Location

Snowbird, UT, USA

Start Date

1-1-1999 12:00 AM

Description

Otto Buck was an excellent scientist and a close personal friend. I first met Otto at the newly founded North American Aviation Science Center which I joined in April, 1964, after leaving the Oak Ridge National Laboratory. Otto joined a week later from the Max Planck Institute in Stuttgart, Germany. We were assigned to work together, thus beginning a wonderful experience that lasted up to his passing in November, 1997. In our collaborations, Otto emphasized the theoretical modeling aspects of the work while I emphasized the experimental. The purpose of this paper is to recall in memoriam some of the highlights of Otto’ s early contributions to the scientific literature resulting from our collaboration. The period covered extends approximately from 1964 to 1974. Previous to this time, Otto had made significant contributions to several areas in metal physics including elasticity, radiation damage, and plastic deformation studies [1–8]. Because of the memorial nature of the paper, an attempt will be made to show highlights of Otto’ s developments only and not to emphasize the individual details and rigor that always characterized Otto’ s work. The reader is referred to the original publications to extract those.

Book Title

Review of Progress in Quantitative Nondestructive Evaluation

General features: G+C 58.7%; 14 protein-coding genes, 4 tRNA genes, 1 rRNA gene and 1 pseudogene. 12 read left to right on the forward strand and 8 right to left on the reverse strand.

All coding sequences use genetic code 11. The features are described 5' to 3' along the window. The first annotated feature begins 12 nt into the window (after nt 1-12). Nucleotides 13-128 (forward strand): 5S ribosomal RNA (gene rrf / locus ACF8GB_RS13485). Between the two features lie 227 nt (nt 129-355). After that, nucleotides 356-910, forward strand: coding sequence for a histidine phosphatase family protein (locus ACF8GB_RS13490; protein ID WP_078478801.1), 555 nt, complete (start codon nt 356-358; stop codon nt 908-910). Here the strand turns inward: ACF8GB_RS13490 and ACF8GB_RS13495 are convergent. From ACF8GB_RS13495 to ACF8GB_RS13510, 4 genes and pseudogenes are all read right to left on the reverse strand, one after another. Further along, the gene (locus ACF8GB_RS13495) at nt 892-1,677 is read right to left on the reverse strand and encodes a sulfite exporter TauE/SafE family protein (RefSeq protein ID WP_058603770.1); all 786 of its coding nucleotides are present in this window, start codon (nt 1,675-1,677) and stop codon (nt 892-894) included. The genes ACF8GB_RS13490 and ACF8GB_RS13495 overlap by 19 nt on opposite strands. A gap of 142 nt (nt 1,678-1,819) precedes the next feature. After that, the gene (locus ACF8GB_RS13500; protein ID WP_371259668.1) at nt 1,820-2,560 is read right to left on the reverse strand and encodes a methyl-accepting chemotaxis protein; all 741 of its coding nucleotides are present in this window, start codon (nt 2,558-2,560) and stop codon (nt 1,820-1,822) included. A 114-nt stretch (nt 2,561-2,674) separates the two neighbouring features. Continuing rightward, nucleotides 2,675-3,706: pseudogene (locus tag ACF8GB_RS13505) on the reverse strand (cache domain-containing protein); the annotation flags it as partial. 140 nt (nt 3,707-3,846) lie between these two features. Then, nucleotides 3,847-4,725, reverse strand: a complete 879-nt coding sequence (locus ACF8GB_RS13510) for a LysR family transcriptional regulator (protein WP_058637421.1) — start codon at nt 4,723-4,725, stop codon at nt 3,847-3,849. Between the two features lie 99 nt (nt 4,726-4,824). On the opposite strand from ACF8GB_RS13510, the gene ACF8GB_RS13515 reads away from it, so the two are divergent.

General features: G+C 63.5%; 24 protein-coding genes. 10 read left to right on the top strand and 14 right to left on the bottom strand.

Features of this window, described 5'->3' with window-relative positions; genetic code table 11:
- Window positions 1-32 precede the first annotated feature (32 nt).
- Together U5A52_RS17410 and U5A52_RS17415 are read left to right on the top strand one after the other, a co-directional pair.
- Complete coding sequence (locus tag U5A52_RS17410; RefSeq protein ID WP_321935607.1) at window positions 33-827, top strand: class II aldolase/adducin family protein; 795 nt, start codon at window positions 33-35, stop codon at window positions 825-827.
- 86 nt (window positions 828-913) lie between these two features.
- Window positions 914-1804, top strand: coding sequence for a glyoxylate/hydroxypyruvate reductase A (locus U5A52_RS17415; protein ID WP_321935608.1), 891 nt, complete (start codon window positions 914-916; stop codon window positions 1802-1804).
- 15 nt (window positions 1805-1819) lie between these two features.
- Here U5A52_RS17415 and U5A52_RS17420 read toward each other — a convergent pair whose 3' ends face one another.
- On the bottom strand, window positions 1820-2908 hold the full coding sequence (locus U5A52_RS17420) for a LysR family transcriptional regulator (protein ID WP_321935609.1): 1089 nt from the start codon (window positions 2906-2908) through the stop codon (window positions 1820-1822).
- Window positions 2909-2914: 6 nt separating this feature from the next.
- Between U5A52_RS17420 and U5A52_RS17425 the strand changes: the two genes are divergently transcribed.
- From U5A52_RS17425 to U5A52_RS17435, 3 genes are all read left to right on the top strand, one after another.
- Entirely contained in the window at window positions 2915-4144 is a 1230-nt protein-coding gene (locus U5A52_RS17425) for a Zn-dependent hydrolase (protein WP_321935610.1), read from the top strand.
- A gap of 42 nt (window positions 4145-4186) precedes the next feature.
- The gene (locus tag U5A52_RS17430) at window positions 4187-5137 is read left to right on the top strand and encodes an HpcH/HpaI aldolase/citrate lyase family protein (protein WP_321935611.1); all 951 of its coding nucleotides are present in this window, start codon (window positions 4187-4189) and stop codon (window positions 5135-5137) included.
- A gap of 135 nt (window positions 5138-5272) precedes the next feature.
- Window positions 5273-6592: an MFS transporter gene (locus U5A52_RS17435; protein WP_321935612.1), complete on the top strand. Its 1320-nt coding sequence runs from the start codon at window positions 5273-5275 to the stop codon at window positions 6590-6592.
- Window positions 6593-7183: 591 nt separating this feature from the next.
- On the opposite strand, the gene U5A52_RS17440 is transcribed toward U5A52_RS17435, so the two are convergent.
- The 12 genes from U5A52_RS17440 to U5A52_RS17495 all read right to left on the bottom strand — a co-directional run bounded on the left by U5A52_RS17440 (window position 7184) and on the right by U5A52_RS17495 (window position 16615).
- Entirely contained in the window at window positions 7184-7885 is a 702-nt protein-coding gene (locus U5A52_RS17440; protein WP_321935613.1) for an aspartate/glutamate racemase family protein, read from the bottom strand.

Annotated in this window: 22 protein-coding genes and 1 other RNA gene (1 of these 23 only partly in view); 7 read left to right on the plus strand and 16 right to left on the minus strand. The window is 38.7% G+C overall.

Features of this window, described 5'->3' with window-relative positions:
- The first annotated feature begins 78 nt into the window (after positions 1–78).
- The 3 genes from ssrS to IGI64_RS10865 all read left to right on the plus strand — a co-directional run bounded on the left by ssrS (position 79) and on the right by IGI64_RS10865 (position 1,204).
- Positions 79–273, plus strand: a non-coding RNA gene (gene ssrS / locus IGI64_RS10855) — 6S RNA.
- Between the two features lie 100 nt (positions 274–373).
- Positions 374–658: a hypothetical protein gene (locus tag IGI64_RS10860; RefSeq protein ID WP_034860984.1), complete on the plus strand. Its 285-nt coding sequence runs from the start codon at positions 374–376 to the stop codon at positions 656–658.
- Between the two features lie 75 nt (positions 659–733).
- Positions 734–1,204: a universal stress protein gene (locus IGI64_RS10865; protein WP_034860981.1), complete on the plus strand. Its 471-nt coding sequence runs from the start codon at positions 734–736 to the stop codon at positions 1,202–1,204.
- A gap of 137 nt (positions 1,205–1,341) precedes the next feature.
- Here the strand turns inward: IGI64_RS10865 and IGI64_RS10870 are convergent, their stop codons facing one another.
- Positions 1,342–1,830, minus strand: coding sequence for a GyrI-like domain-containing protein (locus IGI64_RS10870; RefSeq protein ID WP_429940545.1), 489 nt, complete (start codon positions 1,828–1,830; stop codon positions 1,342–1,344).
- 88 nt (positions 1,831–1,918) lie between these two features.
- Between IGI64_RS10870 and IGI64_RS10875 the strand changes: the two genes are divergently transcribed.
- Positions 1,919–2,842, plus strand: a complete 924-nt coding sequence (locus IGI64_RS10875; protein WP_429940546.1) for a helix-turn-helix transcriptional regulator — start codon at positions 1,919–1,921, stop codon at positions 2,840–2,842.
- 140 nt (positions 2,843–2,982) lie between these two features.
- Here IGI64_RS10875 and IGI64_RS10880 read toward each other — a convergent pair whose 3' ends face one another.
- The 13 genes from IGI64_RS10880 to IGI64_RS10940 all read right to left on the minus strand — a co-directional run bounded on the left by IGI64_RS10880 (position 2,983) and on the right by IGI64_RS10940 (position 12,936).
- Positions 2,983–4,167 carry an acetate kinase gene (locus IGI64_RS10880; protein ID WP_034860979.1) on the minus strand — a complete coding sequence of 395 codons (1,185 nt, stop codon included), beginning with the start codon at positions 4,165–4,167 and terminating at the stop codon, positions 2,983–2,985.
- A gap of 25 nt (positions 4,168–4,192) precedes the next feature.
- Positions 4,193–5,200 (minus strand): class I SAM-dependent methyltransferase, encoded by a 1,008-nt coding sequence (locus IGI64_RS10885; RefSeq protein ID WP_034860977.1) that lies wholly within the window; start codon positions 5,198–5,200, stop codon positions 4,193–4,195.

Volume

18B

Chapter

Chapter 6: Materials Characterization

Section

Otto Buck Memorial/Materials Characterization

Pages

1617-1627

DOI

10.1007/978-1-4615-4791-4_208

Language

en

File Format

application/pdf

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Jan 1st, 12:00 AM

A Review of Selected Contributions to Harmonic Generation and Radiation Damage Research by Otto Buck

Snowbird, UT, USA

Otto Buck was an excellent scientist and a close personal friend. I first met Otto at the newly founded North American Aviation Science Center which I joined in April, 1964, after leaving the Oak Ridge National Laboratory. Otto joined a week later from the Max Planck Institute in Stuttgart, Germany. We were assigned to work together, thus beginning a wonderful experience that lasted up to his passing in November, 1997. In our collaborations, Otto emphasized the theoretical modeling aspects of the work while I emphasized the experimental. The purpose of this paper is to recall in memoriam some of the highlights of Otto’ s early contributions to the scientific literature resulting from our collaboration. The period covered extends approximately from 1964 to 1974. Previous to this time, Otto had made significant contributions to several areas in metal physics including elasticity, radiation damage, and plastic deformation studies [1–8]. Because of the memorial nature of the paper, an attempt will be made to show highlights of Otto’ s developments only and not to emphasize the individual details and rigor that always characterized Otto’ s work. The reader is referred to the original publications to extract those.